As expected, Blizzard delivered on the setting. There are many zones to be explored in Burning Crusade – all with nice variety, textures, and places. And please, how much did we all love Shattrath? Come on, now, portals to all major cities? Shattrath provided a lot of eye-candy for the wandering. From the Lower City to whichever faction’s tower you joined, there was so much to see and do in that area- and it all fit with the lore of Burning Crusade. The city is full of those lost and suffering from the Burning Legion’s attack on Outland.

Shattrath is set in the midst of a war, there are orphans running about, as there are all around Azeroth, but here, with both the Alliance and the Horde sharing space, there’s a feeling that (while the two factions are opposed) there are moments when they can come together. While there are times in pre-Burning Crusade that we see both factions together without fights, never before has this happened on a scale the size of Shattrath. I remember wandering about Shattrath for the first time after getting the tour and explanation, and like my first time in Iron Forge, Orgimmar, Under City, and other major locales, I was in awe at the expanse of the place, the attention to detail. How a city in the throes of war, on land that is on the verge of total destruction, can maintain order and beauty on this scale is wonderful and inspiring.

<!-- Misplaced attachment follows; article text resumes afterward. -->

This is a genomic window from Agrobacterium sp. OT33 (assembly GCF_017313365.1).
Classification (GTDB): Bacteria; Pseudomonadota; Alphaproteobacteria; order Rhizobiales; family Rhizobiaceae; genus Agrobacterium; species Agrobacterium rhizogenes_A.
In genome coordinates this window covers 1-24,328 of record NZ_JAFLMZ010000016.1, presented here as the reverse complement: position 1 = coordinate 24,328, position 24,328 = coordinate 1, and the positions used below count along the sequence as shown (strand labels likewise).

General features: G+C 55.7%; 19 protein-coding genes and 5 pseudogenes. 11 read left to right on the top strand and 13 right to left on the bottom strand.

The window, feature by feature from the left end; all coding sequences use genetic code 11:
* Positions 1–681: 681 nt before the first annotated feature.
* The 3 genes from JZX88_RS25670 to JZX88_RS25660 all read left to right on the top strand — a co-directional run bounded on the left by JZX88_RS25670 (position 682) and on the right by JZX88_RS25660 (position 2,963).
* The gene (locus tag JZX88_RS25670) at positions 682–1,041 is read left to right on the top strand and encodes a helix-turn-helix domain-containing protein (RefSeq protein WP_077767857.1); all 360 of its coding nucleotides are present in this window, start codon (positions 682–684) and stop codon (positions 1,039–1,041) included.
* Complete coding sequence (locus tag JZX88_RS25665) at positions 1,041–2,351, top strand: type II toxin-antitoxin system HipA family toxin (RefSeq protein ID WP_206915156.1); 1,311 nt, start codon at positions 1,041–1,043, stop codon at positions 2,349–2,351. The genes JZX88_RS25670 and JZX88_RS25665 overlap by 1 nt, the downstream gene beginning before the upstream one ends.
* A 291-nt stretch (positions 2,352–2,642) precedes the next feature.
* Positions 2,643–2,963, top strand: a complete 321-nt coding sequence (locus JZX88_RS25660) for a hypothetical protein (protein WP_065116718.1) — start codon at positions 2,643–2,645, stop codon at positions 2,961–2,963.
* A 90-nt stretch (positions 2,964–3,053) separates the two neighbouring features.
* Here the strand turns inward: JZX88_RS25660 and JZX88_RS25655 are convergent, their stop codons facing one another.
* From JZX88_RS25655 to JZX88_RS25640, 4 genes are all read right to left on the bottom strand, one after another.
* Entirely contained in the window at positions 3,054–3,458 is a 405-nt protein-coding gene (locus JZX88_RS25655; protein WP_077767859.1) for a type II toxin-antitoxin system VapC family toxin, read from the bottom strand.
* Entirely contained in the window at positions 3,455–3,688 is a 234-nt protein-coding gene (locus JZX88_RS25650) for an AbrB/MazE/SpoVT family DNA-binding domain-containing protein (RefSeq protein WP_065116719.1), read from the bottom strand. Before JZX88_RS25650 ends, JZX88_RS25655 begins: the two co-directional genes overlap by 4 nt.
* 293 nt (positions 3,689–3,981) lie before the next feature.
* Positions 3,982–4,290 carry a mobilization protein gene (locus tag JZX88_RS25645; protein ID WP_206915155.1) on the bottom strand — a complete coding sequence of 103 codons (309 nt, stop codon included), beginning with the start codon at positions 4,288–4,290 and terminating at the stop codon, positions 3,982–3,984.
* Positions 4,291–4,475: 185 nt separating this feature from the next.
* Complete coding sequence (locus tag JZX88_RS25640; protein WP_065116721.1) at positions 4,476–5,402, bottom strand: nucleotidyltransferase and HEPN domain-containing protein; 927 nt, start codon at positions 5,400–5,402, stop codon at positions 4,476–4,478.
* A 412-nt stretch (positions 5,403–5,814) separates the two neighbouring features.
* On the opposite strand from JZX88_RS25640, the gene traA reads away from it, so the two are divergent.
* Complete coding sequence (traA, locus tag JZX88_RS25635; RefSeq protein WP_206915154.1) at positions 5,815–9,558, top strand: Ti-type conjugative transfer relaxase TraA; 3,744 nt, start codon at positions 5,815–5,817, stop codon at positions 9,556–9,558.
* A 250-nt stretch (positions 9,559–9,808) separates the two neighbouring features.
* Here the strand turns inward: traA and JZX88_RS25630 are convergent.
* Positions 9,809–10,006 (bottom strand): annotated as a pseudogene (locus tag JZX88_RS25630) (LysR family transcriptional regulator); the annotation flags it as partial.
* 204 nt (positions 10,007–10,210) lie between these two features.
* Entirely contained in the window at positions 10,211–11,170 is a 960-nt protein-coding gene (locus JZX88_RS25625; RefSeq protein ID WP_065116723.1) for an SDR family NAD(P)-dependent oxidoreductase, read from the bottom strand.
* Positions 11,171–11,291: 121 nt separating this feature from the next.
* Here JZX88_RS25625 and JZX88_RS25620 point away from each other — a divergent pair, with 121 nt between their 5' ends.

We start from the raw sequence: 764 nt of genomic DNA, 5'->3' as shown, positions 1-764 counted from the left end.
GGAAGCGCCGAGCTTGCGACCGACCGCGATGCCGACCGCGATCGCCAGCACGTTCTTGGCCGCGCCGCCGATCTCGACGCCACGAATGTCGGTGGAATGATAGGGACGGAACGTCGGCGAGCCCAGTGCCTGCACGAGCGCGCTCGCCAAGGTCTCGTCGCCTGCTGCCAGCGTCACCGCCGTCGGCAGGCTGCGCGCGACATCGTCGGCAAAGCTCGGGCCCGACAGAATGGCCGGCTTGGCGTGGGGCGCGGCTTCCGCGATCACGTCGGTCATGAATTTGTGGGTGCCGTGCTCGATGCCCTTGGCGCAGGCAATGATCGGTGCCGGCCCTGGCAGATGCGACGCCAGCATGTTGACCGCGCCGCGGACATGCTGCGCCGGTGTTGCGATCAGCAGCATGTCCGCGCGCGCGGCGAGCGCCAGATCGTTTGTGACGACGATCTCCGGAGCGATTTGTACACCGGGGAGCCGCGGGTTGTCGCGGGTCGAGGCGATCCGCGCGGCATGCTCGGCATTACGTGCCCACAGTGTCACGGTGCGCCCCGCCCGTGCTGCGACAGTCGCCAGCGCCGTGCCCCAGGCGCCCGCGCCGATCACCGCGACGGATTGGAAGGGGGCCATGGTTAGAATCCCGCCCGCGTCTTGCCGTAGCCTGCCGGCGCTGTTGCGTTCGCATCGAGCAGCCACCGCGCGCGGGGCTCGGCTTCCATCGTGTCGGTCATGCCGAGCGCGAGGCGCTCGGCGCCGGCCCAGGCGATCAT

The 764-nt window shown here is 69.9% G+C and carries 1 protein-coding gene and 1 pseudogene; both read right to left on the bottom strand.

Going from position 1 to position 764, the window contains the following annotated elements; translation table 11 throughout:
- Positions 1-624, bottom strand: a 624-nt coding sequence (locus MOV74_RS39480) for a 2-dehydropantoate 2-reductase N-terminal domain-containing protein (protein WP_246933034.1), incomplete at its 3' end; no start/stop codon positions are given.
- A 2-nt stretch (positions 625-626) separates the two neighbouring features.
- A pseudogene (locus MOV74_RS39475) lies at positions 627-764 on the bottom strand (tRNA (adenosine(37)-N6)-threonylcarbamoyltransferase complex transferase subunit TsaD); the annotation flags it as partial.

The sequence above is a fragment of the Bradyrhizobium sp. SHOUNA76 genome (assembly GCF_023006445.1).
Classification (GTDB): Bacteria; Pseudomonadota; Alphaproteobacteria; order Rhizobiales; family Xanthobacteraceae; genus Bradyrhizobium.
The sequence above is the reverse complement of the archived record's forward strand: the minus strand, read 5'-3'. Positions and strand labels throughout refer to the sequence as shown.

A while back I wrote about the need for reality to adopt to the manner in which games motivate us to keep on going. When we are in Shattarath, we are reminded of the beauty that is in all of life, and that when the cause is great enough, it is easy to set differences aside and live together. Games let us do this, they remind us that many of the world’s problems are better solved through cooperation than through blaming the opposing side. All through Shattrath, there is evidence that both factions live independently of each other but can, at times, work together to push the Burning Legion out. Throughout Shattrath, there is a sense of both urgency and of optimism. We see this cooperation throughout all of Azeroth when it comes to end game content, but with Burning Crusade, it seems that it is a bit more present throughout.